Eleanor’s friend Jennie Sands (Glenda Farrell): “That’s the time to walk out.”
Meanwhile Burke’s henchman Blooey (Roscoe Karns) is an old friend of Ace, and tries to convince Ace to go in with Burke, a chance to buy into a good deal and take revenge on Manning, but Ace is in love and wants none of it.
Burke to Ace sarcastically: “Everybody knows what a forgiving nature you have.”
Blooey: “Yeah, Ace always sends flowers.”
But Manning won’t leave Ace alone so he agrees to go in with Burke. and starts by hijacking back all the players Manning hijacked in the first place.
Ace: “Sometimes even a good man has to blast his way out … I’m gonna have that vacation even if I have to kill a few people.”
That does sound like Kells.
Again, this hews close to the novel:
“Now I’ll tell you one, Jakie. You’d like to have me on the Joanna because I look like the highest-powered protection at this end of the country. You’d like to carry that eighteen-carat reputation of mine around with you so you could wave it and scare all the bad little boys away.”
His first night on the ship Eleanor shows up and finds out he’s Corbin, but he still thinks she’s a classy society woman, an illusion that will have to stay in place when Manning fire bombs the ship.
The ending is well done and exciting, and being pre-Code, neither Ace nor Eleanor have to repent or suffer for the error of their ways. A clinch, a kiss, and Ace is ready to turn that vacation into a honeymoon, assuming he still has marriage on his mind after finding out who she is. This being the pre-Code era, happily ever after didn’t always need a license and a justice of the peace. It’s a very different ending than Fast One.
Gambling Ship has a bad reputation among fans largely because it is based on Fast One, the legendary hardboiled extravagansa of flying bullets and McGuffey’s reader prose by screen writer Peter Ruric (The Black Cat, The Raven, Grand Central Murder …) writing as Paul Cain.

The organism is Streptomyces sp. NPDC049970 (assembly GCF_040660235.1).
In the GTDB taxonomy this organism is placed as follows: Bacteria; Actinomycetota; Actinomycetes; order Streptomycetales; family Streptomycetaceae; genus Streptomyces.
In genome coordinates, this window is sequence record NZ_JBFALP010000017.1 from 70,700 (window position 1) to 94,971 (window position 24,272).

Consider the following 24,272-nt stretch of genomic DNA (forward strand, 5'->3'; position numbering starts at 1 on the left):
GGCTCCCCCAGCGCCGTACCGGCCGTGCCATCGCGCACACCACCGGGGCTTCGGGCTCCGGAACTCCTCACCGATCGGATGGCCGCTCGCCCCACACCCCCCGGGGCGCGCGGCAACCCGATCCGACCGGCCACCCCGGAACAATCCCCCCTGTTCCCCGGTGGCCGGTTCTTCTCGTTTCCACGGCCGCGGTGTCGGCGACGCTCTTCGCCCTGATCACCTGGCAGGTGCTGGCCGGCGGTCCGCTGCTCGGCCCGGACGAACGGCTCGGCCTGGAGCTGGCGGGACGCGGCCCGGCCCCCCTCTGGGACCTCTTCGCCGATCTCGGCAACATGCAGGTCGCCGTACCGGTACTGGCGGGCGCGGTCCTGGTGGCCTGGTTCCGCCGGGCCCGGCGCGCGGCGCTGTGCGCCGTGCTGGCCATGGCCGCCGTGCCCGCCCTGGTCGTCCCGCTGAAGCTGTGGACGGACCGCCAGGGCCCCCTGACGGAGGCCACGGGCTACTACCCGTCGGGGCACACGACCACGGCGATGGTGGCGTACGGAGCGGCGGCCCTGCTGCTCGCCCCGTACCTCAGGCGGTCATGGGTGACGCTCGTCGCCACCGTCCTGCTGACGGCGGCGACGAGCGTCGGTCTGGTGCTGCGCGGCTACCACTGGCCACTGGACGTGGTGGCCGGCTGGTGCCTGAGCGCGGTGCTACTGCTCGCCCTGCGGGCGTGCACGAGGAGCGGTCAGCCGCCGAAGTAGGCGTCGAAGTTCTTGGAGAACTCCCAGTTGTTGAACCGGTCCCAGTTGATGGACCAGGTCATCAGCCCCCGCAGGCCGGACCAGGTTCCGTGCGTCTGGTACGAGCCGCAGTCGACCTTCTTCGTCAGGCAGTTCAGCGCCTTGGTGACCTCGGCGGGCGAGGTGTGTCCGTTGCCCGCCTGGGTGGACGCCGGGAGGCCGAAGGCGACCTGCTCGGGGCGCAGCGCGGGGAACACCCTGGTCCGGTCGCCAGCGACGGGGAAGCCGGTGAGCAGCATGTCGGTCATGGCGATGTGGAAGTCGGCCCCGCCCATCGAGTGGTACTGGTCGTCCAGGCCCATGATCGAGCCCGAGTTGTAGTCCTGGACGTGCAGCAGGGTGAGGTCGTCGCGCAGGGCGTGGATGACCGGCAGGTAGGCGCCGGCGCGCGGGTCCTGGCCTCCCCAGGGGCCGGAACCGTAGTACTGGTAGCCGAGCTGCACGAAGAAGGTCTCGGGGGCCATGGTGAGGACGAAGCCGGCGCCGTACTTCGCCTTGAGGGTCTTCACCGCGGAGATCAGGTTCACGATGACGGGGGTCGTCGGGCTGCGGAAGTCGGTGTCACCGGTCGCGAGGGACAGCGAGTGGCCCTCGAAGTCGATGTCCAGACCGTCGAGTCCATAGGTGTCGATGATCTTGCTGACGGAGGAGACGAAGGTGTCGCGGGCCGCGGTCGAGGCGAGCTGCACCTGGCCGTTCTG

Granted it would have been nice to see his novel get the pre-Code treatment with Grant as tough-as-nails lethal gambler gunman Kells (though reading the book I always have Alan Ladd in mind), but that aside this isn’t a bad little film and like any decent pre-Code film (or is that indecent?) it’s interesting to note the little touches like the teasing dialogue bordering on double entendre, the suggestion of nudity (Hume outlined fairly clearly in a pebbled glass shower), skimpy lingerie (and not a lot of it), and a cavalier attitude to sex, without moralizing or due punishment, that could only be hinted at in later films.
To be fair, any movie that has both a journey on a train and a gambling ship can’t be all bad.
It’s interesting to note as well just how much of the Grant persona and the familiar gestures and slow takes are already established even at this point. It’s not hard to see watching this how Leslie Charteris and Raymond Chandler both could envision the Saint and Philip Marlowe as played by Grant (who was also a pick to play James Bond). He dominates every scene without doing much of anything but being Cary Grant, and for an actor at this early stage in his film career that’s no mean feat.
Gambling Ship is no masterpiece, but it is a swift moving well done film with crisp direction, a smart script filled with clever quips, a first class cast, and an exciting finale, as well as good camera work by Charles Lang.
If you can manage to forget what it might have been considering its source you will likely enjoy it. And it’s not like Hollywood reserved this treatment for Ruric’s book, or have we forgotten Satan Met a Lady, the second version of The Maltese Falcon?
That said, once or twice toward the end of the film you get a glimpse of how Grant might have played Kells, and you have to at least think about what might have been, Fast One is a very violent book that reads more like it was written with a tommy gun than a typewriter.
Kells turned and spoke sharply to Granquist: “Lie down on the seat.” She muttered something unintelligible and lay down on her side across the back seat.
They turned swiftly down Cherokee and a spurt of flame came out of a parked, close curtained limousine to meet them, lead thudded, bit into the side of the car. Borg stepped on the throttle, they plunged forward, past. Kells looked back at Granquist. She was lying with her eyes tightly closed and her face was very white. He put one arm back toward her and she rose suddenly to her knees, put her hands on his shoulder.
He smiled. “We’re all right, baby,” he said softly. “They build these cars in Detroit — that’s machine-gun country.”
Machine gun country is where Ruric’s book would feel at home, if not the film based on it.
Note: The novel Fast One has been reviewed by Bill Pronzini some time back on this blog. Check it out here. And both the novel and the author are discussed in depth by Walker Martin in his review of The Complete Slayers, by Paul Cain. It’s worth your reading again, or for the first time, if you haven’t already.